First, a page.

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Care Services: Motion [Private Members] (Continued)

Tuesday, 18 December 2012

Dáil Éireann Debate
Vol. 787 No. 3

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(Speaker Continuing)

[Deputy Kathleen Lynch: Information on Kathleen Lynch Zoom on Kathleen Lynch] Our current budgetary challenges did not preclude the publication of a strategy, as a sign of the value that the Government places on carers and their contributions to loved ones on a daily basis.

It is worth considering who we mean when we talk about carers. There are a variety of definitions of "carer". Current definitions in Ireland stretch from that used in the census, which records people who "provide regular unpaid personal help for a friend or family member with a long-term illness, health problem or disability", of which there were 187,030 according to Census 2011, to that used for the purposes of qualifying for a social welfare payment, which states that the carer must be "providing full-time care and attention to a person in need of such care". There are approximately 53,000 full-time carers receiving carer's allowance.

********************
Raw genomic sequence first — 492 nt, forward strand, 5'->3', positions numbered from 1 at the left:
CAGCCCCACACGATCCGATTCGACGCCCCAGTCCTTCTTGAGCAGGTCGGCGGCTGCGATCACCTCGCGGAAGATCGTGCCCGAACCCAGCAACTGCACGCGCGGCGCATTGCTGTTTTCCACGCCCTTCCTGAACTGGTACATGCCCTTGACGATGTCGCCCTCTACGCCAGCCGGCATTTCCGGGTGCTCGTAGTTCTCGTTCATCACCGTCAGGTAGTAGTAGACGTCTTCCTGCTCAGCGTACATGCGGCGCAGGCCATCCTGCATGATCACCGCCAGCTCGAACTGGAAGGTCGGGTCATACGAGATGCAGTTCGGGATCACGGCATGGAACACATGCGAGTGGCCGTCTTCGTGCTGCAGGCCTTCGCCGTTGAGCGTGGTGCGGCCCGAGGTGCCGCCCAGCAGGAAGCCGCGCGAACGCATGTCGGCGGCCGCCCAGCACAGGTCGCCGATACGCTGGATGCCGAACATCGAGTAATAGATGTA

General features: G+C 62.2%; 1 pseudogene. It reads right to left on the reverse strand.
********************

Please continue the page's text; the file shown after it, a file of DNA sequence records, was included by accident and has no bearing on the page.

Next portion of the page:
Whatever we call them, and however we define them, one thing we all share is that, at some stage in our lives, almost all of us will provide care for another person or receive care. Each Member will have some family member involved in caring. The issues surrounding carers and family care are relevant to every one of us and are socially and economically crucial to Ireland as a nation. When someone becomes a carer, their circumstances can change dramatically - often suddenly - and they can find it difficult to cope financially. Often, the person in need of care was the main wage earner in the family. The carer may be elderly and rely on a pension or other State benefit. Becoming a carer can have implications for all aspects of a person's life from taxation to transport, social welfare payments and accessing health services. Reflecting this, services and supports for carers are delivered by a variety of Departments and bodies.

The income supports carers receive from the Department of Social Protection are among the highest rates in Europe. Carer's allowance is the main social assistance payment which provides income support to people who are providing certain older people or people with a disability with full time care and attention and whose incomes fall below a certain limit. Persons in receipt of carer's allowance also receive the annual respite care grant, the household benefits package and the free travel pass. The carer's allowance weekly payment was not affected by the budget.